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Constructing Meaning in the Arts - E.L. Achieve Blog
2 minutes reading time (494 words)

Constructing Meaning in the Arts

scott townsendScott Townsend, Secondary Services Team

 

“I am so glad that the arts community has gotten the message that the arts have a central and essential role in achieving the finest aspects of the common core.”

– David Coleman, president of The College Board and Common Core State Standards (CCSS) author

In addition to fostering the study and creation of art, arts instruction contributes to improved academic literacy. By examining the first of Coleman’s Guiding Principles for the Arts: Grades K-12, we can begin to see the literacy connection and ways in which Constructing Meaning(CM)strategies can help students express their understanding of the arts.

Principle #1: Studying works of art as training in close observation across the arts disciplines and preparing students to create and perform in the arts.

The Common Core asks art teachers to engage students in “reading” masterpieces of art similar to the way we read great literature and nonfiction. Good art cannot be fathomed with a single viewing or listening. Art students learn more from the work as they look or listen closely, examine details, and discuss their interpretations. When they engage with works of art – from painting, to music, to theater – students interact with complex ideas and issues brought to light by the work while also learning about the artist’s choices in creating the piece.  

Students need a full range of academic language to engage in dialogue about art. For example, they may be asked to cite evidence from a painting to support their claim that a particular piece should fall under the classification of impressionism or realism. They may be asked to compare and contrast the essential features or moods of two styles of music.  

As in other academic content areas, art classes can pose significant language challenges for English learners. They need focused support to express their understanding of a director’s treatment of a script, the mood created by a composer in a particular piece of music, or an artist’s use of color and light.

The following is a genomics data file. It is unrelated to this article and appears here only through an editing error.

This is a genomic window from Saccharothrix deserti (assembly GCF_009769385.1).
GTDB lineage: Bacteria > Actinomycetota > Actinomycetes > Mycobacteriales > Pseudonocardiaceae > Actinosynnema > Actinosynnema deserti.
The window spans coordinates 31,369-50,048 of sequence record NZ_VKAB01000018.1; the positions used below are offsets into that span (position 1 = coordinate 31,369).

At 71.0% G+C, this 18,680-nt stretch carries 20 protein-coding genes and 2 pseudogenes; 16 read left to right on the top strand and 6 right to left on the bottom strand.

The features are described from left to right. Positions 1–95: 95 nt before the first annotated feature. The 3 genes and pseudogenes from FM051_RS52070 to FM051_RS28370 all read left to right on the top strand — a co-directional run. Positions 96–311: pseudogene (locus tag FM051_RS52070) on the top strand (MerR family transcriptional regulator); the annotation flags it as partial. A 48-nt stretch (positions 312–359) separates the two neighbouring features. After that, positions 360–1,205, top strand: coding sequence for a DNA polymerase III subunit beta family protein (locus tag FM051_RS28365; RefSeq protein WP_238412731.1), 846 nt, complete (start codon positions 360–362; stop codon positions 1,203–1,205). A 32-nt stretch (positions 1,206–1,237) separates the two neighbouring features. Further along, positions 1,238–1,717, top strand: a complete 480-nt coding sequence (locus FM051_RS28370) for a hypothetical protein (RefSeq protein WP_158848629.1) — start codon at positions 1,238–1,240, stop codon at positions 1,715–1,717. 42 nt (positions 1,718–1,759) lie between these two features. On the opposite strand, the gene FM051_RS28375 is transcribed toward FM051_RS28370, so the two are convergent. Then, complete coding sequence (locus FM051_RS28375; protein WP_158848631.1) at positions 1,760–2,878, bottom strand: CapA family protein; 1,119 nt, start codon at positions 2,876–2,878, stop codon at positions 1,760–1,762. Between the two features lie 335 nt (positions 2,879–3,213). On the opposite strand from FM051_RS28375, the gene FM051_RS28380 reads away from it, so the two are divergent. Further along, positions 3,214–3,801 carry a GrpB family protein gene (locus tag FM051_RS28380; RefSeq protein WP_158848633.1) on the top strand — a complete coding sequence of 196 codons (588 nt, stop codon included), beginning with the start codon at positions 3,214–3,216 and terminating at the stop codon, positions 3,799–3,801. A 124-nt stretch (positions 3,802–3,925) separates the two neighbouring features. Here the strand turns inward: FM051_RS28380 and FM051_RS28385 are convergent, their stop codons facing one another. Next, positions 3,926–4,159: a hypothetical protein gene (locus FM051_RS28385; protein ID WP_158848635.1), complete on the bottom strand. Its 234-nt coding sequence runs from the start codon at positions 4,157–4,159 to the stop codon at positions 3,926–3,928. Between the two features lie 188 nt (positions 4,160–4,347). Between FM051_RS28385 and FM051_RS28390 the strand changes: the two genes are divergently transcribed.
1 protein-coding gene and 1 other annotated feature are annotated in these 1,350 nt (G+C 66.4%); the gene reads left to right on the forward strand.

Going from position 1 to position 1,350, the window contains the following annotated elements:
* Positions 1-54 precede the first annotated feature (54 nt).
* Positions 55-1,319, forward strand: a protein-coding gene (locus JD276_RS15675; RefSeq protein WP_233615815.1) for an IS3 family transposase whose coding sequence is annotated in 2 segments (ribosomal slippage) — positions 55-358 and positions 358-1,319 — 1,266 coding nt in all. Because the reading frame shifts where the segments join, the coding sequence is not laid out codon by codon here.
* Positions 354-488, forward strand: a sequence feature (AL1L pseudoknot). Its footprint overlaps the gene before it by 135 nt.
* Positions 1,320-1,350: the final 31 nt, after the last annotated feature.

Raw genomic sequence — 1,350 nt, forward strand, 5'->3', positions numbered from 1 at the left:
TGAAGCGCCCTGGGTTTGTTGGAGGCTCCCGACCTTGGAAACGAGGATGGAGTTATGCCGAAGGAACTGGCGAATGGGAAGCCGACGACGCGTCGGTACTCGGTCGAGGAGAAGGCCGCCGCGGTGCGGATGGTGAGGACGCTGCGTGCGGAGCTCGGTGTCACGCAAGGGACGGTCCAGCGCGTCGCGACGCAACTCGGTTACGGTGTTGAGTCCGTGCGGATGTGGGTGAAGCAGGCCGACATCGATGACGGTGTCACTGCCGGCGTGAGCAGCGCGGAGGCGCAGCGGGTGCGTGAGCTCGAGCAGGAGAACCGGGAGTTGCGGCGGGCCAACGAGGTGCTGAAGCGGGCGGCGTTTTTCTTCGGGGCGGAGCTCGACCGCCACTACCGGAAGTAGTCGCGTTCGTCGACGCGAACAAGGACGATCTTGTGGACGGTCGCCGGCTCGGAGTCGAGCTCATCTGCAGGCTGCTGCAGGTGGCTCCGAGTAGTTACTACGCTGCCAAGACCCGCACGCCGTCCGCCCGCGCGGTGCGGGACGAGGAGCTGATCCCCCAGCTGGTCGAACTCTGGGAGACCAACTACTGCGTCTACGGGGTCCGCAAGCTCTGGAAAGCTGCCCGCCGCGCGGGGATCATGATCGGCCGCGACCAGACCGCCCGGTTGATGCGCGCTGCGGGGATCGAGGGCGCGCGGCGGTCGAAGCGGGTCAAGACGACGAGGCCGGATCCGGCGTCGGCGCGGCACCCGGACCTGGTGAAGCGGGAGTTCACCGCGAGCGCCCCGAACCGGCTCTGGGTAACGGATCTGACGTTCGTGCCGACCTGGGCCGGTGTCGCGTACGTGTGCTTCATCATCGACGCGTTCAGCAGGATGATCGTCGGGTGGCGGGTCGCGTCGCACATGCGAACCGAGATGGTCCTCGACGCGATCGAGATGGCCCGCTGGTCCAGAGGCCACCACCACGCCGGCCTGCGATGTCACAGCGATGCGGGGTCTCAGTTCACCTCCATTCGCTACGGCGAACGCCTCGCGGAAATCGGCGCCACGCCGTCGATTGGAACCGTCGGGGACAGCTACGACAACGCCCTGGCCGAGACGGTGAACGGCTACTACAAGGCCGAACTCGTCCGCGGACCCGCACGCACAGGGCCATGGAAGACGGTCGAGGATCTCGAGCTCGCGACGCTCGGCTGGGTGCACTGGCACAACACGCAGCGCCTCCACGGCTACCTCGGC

The CM planning process, with its emphasis on backward design, guides art teachers in determining high-leverage academic language to model with each lesson. CM also provides tools with embedded language supports, such as Discussion Cards and the Says, Means, Matters note-taking template. This note-taker offers students sample language to introduce their observations and interpretations, and to make connections to previous learning. The note-taking template can easily be modified to include task-specific language, such as “the painter emphasizes” or “the composer uses.  

When students have opportunities to practice, they begin to internalize academic language while learning about the arts. As they build their knowledge base, they also begin to build bridges between subject areas – the same discourse structures they use for a discussion of literature might help them express understanding and analysis of a work of art. And as they grow this dexterity in language across the disciplines, everything they learn helps to hone their skills for their own creative work. 

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